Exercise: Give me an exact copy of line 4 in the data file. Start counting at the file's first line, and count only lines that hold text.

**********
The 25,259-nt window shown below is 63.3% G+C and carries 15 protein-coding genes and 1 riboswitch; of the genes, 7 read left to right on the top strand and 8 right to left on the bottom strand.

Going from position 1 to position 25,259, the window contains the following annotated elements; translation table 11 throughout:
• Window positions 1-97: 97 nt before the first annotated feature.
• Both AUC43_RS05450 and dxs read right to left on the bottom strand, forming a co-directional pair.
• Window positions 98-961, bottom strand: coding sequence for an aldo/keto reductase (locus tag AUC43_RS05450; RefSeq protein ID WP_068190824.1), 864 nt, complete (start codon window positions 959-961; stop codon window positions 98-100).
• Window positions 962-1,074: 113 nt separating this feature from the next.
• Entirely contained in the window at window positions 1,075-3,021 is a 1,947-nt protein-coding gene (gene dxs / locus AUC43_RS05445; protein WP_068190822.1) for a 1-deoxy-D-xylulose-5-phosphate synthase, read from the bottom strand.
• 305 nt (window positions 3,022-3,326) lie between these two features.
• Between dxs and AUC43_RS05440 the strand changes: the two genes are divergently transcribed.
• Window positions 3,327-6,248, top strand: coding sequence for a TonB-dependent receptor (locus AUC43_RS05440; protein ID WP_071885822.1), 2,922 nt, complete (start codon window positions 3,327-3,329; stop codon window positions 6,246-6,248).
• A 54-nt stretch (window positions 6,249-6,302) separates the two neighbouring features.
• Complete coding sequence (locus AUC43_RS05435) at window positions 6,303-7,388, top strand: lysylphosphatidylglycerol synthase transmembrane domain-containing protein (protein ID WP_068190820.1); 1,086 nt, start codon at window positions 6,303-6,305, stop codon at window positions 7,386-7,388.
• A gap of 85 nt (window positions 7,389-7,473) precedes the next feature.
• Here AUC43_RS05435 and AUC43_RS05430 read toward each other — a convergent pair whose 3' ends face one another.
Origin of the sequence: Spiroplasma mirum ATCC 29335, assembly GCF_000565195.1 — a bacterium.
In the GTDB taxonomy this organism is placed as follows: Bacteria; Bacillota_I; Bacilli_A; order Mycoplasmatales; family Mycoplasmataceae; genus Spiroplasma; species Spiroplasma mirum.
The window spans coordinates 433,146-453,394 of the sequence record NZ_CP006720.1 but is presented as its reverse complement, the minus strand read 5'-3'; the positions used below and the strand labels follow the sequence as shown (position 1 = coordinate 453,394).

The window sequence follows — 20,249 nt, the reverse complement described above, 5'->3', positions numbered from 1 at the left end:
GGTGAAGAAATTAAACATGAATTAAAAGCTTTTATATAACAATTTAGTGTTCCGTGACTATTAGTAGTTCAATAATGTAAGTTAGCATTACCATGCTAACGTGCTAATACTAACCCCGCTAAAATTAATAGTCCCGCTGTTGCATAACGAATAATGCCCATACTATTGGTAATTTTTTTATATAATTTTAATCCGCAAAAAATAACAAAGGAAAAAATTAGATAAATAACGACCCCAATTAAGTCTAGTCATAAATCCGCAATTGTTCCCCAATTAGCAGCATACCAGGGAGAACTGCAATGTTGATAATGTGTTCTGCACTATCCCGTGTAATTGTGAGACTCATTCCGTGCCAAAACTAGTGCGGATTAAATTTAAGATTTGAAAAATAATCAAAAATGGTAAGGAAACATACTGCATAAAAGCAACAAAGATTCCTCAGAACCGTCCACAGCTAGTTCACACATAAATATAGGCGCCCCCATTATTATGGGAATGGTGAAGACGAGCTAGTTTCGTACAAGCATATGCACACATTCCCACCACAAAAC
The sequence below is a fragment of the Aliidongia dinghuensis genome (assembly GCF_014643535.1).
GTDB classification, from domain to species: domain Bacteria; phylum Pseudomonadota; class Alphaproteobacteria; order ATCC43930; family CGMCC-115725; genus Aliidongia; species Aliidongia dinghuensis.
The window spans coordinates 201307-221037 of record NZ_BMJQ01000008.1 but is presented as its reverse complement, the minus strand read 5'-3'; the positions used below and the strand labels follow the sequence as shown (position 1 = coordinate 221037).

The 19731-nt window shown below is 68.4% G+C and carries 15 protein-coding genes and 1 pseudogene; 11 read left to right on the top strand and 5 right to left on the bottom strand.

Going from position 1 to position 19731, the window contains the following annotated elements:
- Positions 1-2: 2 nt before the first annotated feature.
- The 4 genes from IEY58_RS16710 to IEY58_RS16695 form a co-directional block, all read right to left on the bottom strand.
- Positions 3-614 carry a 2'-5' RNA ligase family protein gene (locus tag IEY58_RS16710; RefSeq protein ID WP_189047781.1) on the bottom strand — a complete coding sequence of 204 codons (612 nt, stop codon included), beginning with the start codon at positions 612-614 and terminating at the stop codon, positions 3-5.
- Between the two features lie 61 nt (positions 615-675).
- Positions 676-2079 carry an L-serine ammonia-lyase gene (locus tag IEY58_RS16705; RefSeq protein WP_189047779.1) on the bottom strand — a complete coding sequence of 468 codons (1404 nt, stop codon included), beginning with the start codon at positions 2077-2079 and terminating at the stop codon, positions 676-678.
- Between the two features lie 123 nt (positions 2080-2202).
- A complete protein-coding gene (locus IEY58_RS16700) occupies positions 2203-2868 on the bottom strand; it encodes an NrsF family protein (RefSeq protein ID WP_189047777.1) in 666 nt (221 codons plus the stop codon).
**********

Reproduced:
• Both AUC43_RS05450 and dxs read right to left on the bottom strand, forming a co-directional pair.